It was the Saturday after the Fourth of July 2012 and Nauset Beach in Orleans was packed with thousands of swimmers, surfers and kayakers. They were unaware that just 150 feet offshore, Large Marge, a 16-foot-long female great white shark, was swimming slowly north, undetected in just 8 feet of water.
(From Cape Cod Times / by Doug Fraser) – Then, Marge did something Cape Cod great whites rarely do. She surfaced, and the surreal sight of that flat gray triangle gliding along and the enormous shadow beneath it immediately caught paddleboarder Dana Richardson’s eye.
Richardson shouted a warning, waving his paddle at kayaker Walter Szulc Jr. who was unaware that he was being followed until he looked over his shoulder, saw the fin at arm’s length and the big gray body slipping under his small plastic vessel.
It was the photo that shot around the world, even though Large Marge didn’t cause any harm other than momentary panic and a temporary beach closure.
According to one theory, Marge might just be one of a handful of dominant great whites that have set up territory on the Outer Cape like a lion at a watering hole, where she prefers to hunt for seals without much competition from other sharks. If that’s true, she’s staked out an area off Orleans and Eastham that may be the most popular and populated territory on the Cape for another water-loving species — us.
It was only fitting then, that the next time Marge made the news, her exact position, right down to every beat of her tail, was tracked with unprecedented precision and recorded on high-definition video by a 5-foot-long self-propelled yellow torpedo. A relatively new marine research tool, this autonomous underwater vehicle is known by its commercial name REMUS-100, but dubbed SharkCam by researchers. It shadowed the big shark like an attendant remora, showcasing groundbreaking technology developed by the Woods Hole Oceanographic Institution’s Oceanographic Systems Laboratory with funding from the Discovery Channel. It’s a leap forward in shark science, adding the third dimension of real-time video, that also has major implications for public safety.
“It tells us where sharks are spending their time, how they may approach seals and swimming and surfing beaches,” said state shark scientist Greg Skomal who worked with WHOI researchers on the project.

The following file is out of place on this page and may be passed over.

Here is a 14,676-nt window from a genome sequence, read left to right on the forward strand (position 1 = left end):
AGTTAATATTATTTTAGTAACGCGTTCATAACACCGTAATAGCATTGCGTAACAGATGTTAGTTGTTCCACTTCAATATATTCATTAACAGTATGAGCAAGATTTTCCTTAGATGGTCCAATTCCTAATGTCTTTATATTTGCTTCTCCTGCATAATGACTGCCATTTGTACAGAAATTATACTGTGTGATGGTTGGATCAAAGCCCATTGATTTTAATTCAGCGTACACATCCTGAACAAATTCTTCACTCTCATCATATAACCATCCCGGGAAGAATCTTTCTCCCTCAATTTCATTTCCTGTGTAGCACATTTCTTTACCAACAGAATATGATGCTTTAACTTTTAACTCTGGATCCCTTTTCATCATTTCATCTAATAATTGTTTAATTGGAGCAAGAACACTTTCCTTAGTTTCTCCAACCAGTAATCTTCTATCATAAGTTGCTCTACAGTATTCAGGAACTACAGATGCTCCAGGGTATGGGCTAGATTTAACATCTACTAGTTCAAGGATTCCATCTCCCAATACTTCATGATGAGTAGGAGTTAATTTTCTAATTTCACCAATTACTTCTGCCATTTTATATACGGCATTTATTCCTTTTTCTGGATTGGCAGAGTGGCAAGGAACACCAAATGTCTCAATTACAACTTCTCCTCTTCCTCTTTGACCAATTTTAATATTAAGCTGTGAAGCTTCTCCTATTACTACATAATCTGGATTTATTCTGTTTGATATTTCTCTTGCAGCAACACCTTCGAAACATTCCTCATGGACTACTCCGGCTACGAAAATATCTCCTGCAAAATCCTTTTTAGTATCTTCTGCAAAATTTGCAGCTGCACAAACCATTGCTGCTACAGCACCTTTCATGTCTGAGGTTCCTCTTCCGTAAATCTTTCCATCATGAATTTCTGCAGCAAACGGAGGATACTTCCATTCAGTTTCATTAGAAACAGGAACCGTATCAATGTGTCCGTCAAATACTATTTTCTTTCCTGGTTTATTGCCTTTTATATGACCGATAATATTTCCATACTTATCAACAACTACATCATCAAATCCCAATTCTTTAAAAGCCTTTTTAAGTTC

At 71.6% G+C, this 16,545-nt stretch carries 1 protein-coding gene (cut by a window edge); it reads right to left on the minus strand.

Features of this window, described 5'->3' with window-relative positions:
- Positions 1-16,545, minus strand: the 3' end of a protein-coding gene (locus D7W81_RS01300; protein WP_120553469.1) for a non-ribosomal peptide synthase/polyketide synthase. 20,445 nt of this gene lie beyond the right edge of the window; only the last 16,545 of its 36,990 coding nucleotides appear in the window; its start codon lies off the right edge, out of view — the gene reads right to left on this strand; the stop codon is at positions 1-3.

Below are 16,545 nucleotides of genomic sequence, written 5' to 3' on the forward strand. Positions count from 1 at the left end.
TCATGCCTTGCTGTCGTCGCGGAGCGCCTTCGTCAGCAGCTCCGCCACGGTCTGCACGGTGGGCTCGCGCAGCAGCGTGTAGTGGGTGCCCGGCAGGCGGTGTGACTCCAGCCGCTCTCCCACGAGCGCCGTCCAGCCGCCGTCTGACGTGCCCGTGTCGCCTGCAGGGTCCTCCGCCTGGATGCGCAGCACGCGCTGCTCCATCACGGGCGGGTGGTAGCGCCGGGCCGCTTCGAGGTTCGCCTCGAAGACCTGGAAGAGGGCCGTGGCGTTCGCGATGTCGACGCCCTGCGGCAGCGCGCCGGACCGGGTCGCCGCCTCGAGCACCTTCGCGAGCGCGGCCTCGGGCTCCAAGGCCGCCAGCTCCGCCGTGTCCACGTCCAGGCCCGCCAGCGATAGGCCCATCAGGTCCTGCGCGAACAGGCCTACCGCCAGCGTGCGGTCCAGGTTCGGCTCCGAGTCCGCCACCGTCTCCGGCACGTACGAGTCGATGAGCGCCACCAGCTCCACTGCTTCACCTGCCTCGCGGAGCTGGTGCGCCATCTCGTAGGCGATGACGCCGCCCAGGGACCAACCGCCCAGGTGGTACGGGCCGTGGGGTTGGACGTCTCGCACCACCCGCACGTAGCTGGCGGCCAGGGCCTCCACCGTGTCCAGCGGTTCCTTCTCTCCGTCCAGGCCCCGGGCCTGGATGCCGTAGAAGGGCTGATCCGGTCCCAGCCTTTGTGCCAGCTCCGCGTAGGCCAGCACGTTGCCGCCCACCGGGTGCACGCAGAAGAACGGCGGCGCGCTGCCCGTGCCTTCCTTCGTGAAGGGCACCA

SEARCHING FOR BETTER DATA
Skomal is the lead researcher in a tagging program that, since 2009, has fitted 39 great white sharks with an array of tracking devices including acoustic tags that continuously broadcast a unique identifying signal; archival tags that track and record the shark’s location and environmental data for months before detaching and broadcasting that information to researchers via satellite; and satellite tags mounted on the dorsal fin that send the location each time the fin breaks the surface.
While these devices will tell researchers where the animal has been, it is only an approximate location, which can be off by a quarter-mile or much more. And their whereabouts are not known for weeks or months after the shark has passed by.
WHOI engineers adapted the Remote Environmental Monitoring UnitS, or REMUS 100, outfitting it with as many as six high-definition cameras and an omnidirectional receiver that can home in on a shark transponder; doing so, they were able to know where a shark was with unprecedented precision in real time. It also gave scientists the unique opportunity to see the shark in its surroundings, adding another important dimension to their research. While following the shark, onboard instruments gather environmental conditions like salinity, water temperature and clarity, even bottom contours, and matched to the video recording, the data gives a fuller picture of the shark’s habitat and how it acts in that environment.
“We can get data from tags, but we don’t know what the sharks are doing,” Skomal explained. “What is it doing in the Sargasso Sea diving to 2,000 feet?”
Current technology also allows for the REMUS to be stationed underwater, dormant, waiting for a signal from a tagged shark to wake up and start tracking. It has the power capacity to track for eight hours but other models go for days at a time before needing a recharge. In the case of a territorial shark that might be hanging around beaches, having a REMUS nearby could be priceless.
“If we have a sentinel on duty that can follow these animals, then we are not reliant on a boat and plane to find them. It’s a cost savings and can get us much better data,” Skomal said.
‘UNDERWATER PICKUP TRUCK’
Still SharkCam is not inexpensive. It took about $ 325,000 in research and development funding to equip the first model and program it, but production models could be much less, possibly as low as $ 5,000 depending on the instrument package and accessories. Each tag runs around $ 15,000. Leasing the full array with two support personnel is comparable to what Skomal spends on a boat crew and spotter plane used to tag sharks, at around $ 5,000 a day.
The project was first proposed more than six years ago, Skomal said, as he was brainstorming with a WHOI researcher over how to use REMUS to get better information on the feeding behavior of basking sharks.
“The idea existed before we had the hardware to do it,” said Roger Stokey, a senior engineer in the WHOI Oceanographic Systems Laboratory who was charged with writing the complex programs that told SharkCam how to find and behave around the shark.
In 2008, the project received an internal grant from WHOI that got the effort rolling.
“It’s like an underwater pickup truck,” explained Amy Kukulya, a senior engineering technician at the systems lab who was the SharkCam project leader. Kukulya was standing in her lab, surrounded by racks of bright yellow torpedoes, some of which were partially disassembled, their skin stripped back to reveal the densely urban circuitry and bundled wiring that made up the guts of these hi-tech fish. Three hundred REMUS AUVs are in use around the world, doing everything from naval defense work, to bottom mapping, environmental research and underwater recovery at depths up to 20,000 feet. Although invented in the WHOI systems lab, manufacturing of the units for sale was turned over to Hydroid Inc. of Pocasset in 2001.